In just three years, a 1,000-acre complex surrounded by Louisiana swampland has become the unlikely epicenter of America’s booming natural gas business.
Sabine Pass terminal is the crown jewel of Cheniere Energy, a Houston company that had a virtual monopoly on U.S. exports of liquefied natural gas, or LNG, until last spring. In November, Cheniere opened a second terminal — eclipsing competitors racing to construct their first sites. The company is in talks to close its third deal with China, worth an estimated $18 billion.
But cracks in Cheniere’s runaway success story have started to show.
Last year gashes up to six feet long opened up in a massive steel storage tank at Sabine Pass, releasing super-chilled LNG that quickly vaporized into a cloud of flammable gas. Federal regulators worried the tank might give way, spilling the remainder of the fuel and setting off an uncontrollable fire. It wasn’t an isolated event: Another tank was leaking gas in 14 different places. Both tanks remain out of service over a year later.
Investigators soon discovered that Cheniere grappled with problems affecting at least four of the five tanks at the terminal over the past decade. And officials at the Pipeline and Hazardous Materials Safety Administration, known as PHMSA, have found the company to be less than forthcoming in the ongoing investigation, noting Cheniere’s “reticence to share [its] sense of what might have gone wrong.”
The leaks are a red flag at a time of unprecedented expansion in the LNG industry, which promotes the fuel as not only safe but also a clean, more climate-friendly alternative to coal. The problem is that natural gas is made up mostly of methane, a greenhouse gas far more potent than carbon dioxide at warming the Earth’s atmosphere. Leaks erode the fuel’s climate advantage over coal.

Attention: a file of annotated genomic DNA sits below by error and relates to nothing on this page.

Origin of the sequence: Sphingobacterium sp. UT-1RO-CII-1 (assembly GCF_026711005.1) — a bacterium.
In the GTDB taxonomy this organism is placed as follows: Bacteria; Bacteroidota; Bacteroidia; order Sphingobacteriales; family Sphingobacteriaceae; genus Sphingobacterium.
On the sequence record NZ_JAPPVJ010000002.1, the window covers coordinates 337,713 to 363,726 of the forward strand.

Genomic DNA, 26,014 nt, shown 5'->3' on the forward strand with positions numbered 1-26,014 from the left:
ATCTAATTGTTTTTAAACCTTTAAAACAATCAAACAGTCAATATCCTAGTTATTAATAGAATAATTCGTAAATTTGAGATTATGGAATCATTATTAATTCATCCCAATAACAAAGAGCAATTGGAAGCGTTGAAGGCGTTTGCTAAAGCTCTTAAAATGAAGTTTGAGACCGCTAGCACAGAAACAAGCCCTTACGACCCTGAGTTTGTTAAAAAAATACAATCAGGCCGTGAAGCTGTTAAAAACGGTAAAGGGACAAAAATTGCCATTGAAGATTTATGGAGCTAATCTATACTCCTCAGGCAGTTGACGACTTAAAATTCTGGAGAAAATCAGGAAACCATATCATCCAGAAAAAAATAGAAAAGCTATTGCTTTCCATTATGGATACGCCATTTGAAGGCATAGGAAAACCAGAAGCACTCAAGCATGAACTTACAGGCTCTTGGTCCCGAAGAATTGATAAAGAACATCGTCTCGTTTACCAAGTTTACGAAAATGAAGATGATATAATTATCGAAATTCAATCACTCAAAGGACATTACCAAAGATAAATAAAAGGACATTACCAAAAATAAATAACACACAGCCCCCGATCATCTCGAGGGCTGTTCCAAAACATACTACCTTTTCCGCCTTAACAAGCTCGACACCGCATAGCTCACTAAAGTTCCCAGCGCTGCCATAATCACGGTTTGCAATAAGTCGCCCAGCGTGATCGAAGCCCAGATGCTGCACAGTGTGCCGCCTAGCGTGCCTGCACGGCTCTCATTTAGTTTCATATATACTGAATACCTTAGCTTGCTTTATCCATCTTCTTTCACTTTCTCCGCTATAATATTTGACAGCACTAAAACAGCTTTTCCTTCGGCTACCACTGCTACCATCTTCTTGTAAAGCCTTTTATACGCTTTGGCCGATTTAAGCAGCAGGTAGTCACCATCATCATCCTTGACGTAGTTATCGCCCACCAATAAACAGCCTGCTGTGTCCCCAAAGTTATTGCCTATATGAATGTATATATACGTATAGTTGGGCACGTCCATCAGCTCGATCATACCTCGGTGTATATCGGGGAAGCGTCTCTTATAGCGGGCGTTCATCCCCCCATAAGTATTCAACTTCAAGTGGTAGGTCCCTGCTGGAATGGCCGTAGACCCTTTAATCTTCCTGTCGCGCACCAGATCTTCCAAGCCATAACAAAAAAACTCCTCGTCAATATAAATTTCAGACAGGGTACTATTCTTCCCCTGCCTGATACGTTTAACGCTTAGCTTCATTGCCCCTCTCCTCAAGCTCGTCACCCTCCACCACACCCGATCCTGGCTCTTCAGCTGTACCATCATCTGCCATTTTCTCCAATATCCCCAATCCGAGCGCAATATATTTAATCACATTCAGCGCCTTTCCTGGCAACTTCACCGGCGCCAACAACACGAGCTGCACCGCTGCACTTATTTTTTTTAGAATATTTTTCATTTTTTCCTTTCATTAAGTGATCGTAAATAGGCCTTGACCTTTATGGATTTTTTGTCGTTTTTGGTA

Cheniere spokesman Eben Burnham-Snyder said workers and the public were never in danger, and last year’s leaks were about one hundredth of a percent of the facility’s permitted greenhouse gas emissions for the year. The tanks, he added, meet “all federal and state safety requirements.” But some other LNG export projects — including Cheniere’s newest terminal in Corpus Christi, Texas — have opted to use more expensive tank designs that offer greater protection against leaks and fires.
Sabine Pass was originally designed for imports. In 2012 Cheniere began converting the facility to handle exports instead, taking advantage of surging gas supplies from the shale drilling boom. The company upended the energy market when it began sending LNG overseas in 2016, quickly turning America into a top seller of the fossil fuel.
Over a dozen U.S. export projects are now in development, including a $10 billion project by ExxonMobil and Qatar Petroleum on the Texas side of Sabine Pass. Federal regulations, though, haven’t kept pace. They were written for simpler import and gas-storage facilities, not complex, multibillion-dollar export facilities. In April, the White House directed regulators to update LNG safety rules. But it’s unclear what that will look like — or whether any new design requirements would apply to projects already in the works.
The industry trade group Center for Liquefied Natural Gas said its members — which include Cheniere — support the effort to revamp current regulations. That “goes hand in hand with our industry’s focus on continuous improvement,” spokeswoman Daphne Magnuson wrote in a statement. “We see a bright future for U.S. LNG and significant benefits to the planet at large.”
‘A continuing public safety threat’
On January 22, 2018, a Sabine Pass worker saw a pool of LNG vaporizing in the night air beside one of the storage tanks. Paint had peeled off the side and ice had formed at the top. The company mobilized, securing the area.
The biggest immediate risk was that the cloud of low-lying natural gas building around the tank could have drifted until it hit an ignition source — static electricity, for instance — and burst into flames. Two days later, Julie Halliday, a senior accident investigator with PHMSA, inspected the tank and found the outer wall had cracked in four places and was still leaking gas.